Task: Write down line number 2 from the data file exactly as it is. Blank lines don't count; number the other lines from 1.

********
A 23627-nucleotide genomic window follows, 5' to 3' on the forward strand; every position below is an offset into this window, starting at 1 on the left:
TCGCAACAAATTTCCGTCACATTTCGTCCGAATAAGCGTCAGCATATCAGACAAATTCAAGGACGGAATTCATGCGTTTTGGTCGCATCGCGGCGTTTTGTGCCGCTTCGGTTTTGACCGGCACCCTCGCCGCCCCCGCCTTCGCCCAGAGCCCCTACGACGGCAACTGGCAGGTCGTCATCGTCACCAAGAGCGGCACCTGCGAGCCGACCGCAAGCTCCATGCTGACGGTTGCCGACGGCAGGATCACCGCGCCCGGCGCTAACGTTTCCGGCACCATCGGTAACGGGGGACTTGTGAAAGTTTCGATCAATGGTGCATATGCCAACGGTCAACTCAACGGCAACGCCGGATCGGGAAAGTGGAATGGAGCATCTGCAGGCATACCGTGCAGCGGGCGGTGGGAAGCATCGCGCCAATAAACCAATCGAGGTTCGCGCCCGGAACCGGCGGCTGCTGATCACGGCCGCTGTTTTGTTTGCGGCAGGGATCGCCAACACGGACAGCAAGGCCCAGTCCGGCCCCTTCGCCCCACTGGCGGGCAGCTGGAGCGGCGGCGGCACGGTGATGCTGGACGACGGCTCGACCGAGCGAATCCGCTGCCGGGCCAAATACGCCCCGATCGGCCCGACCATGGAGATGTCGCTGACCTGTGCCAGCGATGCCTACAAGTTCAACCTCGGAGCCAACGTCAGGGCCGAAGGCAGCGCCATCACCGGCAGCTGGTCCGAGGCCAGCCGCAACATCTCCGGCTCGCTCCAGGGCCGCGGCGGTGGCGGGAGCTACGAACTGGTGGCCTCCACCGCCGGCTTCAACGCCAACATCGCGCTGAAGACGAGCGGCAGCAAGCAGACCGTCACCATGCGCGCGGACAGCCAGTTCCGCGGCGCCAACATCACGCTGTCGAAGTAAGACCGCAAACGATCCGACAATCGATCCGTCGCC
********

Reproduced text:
TCGCAACAAATTTCCGTCACATTTCGTCCGAATAAGCGTCAGCATATCAGACAAATTCAAGGACGGAATTCATGCGTTTTGGTCGCATCGCGGCGTTTTGTGCCGCTTCGGTTTTGACCGGCACCCTCGCCGCCCCCGCCTTCGCCCAGAGCCCCTACGACGGCAACTGGCAGGTCGTCATCGTCACCAAGAGCGGCACCTGCGAGCCGACCGCAAGCTCCATGCTGACGGTTGCCGACGGCAGGATCACCGCGCCCGGCGCTAACGTTTCCGGCACCATCGGTAACGGGGGACTTGTGAAAGTTTCGATCAATGGTGCATATGCCAACGGTCAACTCAACGGCAACGCCGGATCGGGAAAGTGGAATGGAGCATCTGCAGGCATACCGTGCAGCGGGCGGTGGGAAGCATCGCGCCAATAAACCAATCGAGGTTCGCGCCCGGAACCGGCGGCTGCTGATCACGGCCGCTGTTTTGTTTGCGGCAGGGATCGCCAACACGGACAGCAAGGCCCAGTCCGGCCCCTTCGCCCCACTGGCGGGCAGCTGGAGCGGCGGCGGCACGGTGATGCTGGACGACGGCTCGACCGAGCGAATCCGCTGCCGGGCCAAATACGCCCCGATCGGCCCGACCATGGAGATGTCGCTGACCTGTGCCAGCGATGCCTACAAGTTCAACCTCGGAGCCAACGTCAGGGCCGAAGGCAGCGCCATCACCGGCAGCTGGTCCGAGGCCAGCCGCAACATCTCCGGCTCGCTCCAGGGCCGCGGCGGTGGCGGGAGCTACGAACTGGTGGCCTCCACCGCCGGCTTCAACGCCAACATCGCGCTGAAGACGAGCGGCAGCAAGCAGACCGTCACCATGCGCGCGGACAGCCAGTTCCGCGGCGCCAACATCACGCTGTCGAAGTAAGACCGCAAACGATCCGACAATCGATCCGTCGCC